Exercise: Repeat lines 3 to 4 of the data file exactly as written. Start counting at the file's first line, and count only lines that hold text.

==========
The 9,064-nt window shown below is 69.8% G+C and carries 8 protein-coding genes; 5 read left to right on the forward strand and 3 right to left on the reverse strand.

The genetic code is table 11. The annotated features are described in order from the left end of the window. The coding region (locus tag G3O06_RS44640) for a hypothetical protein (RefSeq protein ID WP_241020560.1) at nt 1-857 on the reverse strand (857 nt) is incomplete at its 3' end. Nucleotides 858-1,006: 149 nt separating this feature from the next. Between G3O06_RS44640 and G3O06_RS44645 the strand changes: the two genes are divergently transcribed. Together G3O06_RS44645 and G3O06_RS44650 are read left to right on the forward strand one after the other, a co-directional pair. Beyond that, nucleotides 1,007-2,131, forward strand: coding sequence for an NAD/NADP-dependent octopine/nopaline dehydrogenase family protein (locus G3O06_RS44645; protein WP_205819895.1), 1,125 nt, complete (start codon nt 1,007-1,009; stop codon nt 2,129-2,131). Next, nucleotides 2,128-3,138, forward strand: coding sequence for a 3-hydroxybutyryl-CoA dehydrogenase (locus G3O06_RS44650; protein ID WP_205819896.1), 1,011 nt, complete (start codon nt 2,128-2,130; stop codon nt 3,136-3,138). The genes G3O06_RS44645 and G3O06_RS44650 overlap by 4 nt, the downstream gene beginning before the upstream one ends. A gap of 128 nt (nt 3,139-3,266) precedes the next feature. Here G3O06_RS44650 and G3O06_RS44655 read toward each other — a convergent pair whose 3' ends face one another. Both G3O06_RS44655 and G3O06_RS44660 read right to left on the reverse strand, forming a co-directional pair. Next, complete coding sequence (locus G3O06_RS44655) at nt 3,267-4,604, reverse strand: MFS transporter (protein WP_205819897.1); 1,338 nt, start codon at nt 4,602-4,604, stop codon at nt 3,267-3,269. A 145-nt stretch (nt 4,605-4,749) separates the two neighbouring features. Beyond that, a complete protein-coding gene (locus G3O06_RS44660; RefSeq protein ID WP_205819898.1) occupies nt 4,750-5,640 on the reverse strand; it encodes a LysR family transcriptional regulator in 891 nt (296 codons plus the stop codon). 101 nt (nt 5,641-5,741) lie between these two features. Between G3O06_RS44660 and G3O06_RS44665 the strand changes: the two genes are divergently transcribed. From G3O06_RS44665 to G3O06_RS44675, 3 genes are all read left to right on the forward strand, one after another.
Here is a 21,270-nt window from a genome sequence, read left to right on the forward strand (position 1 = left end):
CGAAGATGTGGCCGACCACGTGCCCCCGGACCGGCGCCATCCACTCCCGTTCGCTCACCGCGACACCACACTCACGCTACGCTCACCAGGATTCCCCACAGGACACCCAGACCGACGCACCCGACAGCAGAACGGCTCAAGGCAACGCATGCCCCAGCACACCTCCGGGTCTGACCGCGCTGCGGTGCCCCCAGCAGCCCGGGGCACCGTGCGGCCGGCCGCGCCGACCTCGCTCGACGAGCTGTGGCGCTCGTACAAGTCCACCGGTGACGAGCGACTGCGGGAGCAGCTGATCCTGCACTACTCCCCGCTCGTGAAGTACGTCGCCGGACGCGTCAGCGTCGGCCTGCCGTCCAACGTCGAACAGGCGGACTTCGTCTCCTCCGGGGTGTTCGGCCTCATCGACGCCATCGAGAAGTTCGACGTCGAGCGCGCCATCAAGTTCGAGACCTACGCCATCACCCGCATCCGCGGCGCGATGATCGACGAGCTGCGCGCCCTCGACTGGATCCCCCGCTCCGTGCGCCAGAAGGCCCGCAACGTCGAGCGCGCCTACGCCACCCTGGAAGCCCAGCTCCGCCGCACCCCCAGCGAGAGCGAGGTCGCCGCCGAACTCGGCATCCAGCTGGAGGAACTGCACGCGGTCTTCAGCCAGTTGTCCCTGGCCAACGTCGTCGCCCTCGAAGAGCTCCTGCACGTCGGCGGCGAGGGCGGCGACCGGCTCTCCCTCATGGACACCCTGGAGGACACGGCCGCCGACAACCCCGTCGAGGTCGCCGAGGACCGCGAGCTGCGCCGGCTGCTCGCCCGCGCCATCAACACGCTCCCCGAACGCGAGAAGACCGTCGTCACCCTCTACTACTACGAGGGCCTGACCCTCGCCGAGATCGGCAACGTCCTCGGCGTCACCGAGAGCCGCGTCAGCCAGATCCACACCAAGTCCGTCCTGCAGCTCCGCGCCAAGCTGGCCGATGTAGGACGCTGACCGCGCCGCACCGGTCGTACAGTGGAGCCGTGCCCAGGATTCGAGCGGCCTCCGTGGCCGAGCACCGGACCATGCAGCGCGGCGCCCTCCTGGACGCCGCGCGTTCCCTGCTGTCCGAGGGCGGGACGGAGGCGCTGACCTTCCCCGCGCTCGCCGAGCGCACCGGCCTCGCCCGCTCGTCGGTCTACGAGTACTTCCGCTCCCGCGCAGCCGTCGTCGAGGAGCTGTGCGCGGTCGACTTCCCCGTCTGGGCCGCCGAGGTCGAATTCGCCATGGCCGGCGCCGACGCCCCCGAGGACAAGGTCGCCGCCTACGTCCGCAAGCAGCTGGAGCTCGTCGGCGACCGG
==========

Here is a 21,270-nt window from a genome sequence, read left to right on the forward strand (position 1 = left end):
CGAAGATGTGGCCGACCACGTGCCCCCGGACCGGCGCCATCCACTCCCGTTCGCTCACCGCGACACCACACTCACGCTACGCTCACCAGGATTCCCCACAGGACACCCAGACCGACGCACCCGACAGCAGAACGGCTCAAGGCAACGCATGCCCCAGCACACCTCCGGGTCTGACCGCGCTGCGGTGCCCCCAGCAGCCCGGGGCACCGTGCGGCCGGCCGCGCCGACCTCGCTCGACGAGCTGTGGCGCTCGTACAAGTCCACCGGTGACGAGCGACTGCGGGAGCAGCTGATCCTGCACTACTCCCCGCTCGTGAAGTACGTCGCCGGACGCGTCAGCGTCGGCCTGCCGTCCAACGTCGAACAGGCGGACTTCGTCTCCTCCGGGGTGTTCGGCCTCATCGACGCCATCGAGAAGTTCGACGTCGAGCGCGCCATCAAGTTCGAGACCTACGCCATCACCCGCATCCGCGGCGCGATGATCGACGAGCTGCGCGCCCTCGACTGGATCCCCCGCTCCGTGCGCCAGAAGGCCCGCAACGTCGAGCGCGCCTACGCCACCCTGGAAGCCCAGCTCCGCCGCACCCCCAGCGAGAGCGAGGTCGCCGCCGAACTCGGCATCCAGCTGGAGGAACTGCACGCGGTCTTCAGCCAGTTGTCCCTGGCCAACGTCGTCGCCCTCGAAGAGCTCCTGCACGTCGGCGGCGAGGGCGGCGACCGGCTCTCCCTCATGGACACCCTGGAGGACACGGCCGCCGACAACCCCGTCGAGGTCGCCGAGGACCGCGAGCTGCGCCGGCTGCTCGCCCGCGCCATCAACACGCTCCCCGAACGCGAGAAGACCGTCGTCACCCTCTACTACTACGAGGGCCTGACCCTCGCCGAGATCGGCAACGTCCTCGGCGTCACCGAGAGCCGCGTCAGCCAGATCCACACCAAGTCCGTCCTGCAGCTCCGCGCCAAGCTGGCCGATGTAGGACGCTGACCGCGCCGCACCGGTCGTACAGTGGAGCCGTGCCCAGGATTCGAGCGGCCTCCGTGGCCGAGCACCGGACCATGCAGCGCGGCGCCCTCCTGGACGCCGCGCGTTCCCTGCTGTCCGAGGGCGGGACGGAGGCGCTGACCTTCCCCGCGCTCGCCGAGCGCACCGGCCTCGCCCGCTCGTCGGTCTACGAGTACTTCCGCTCCCGCGCAGCCGTCGTCGAGGAGCTGTGCGCGGTCGACTTCCCCGTCTGGGCCGCCGAGGTCGAATTCGCCATGGCCGGCGCCGACGCCCCCGAGGACAAGGTCGCCGCCTACGTCCGCAAGCAGCTGGAGCTCGTCGGCGACCGG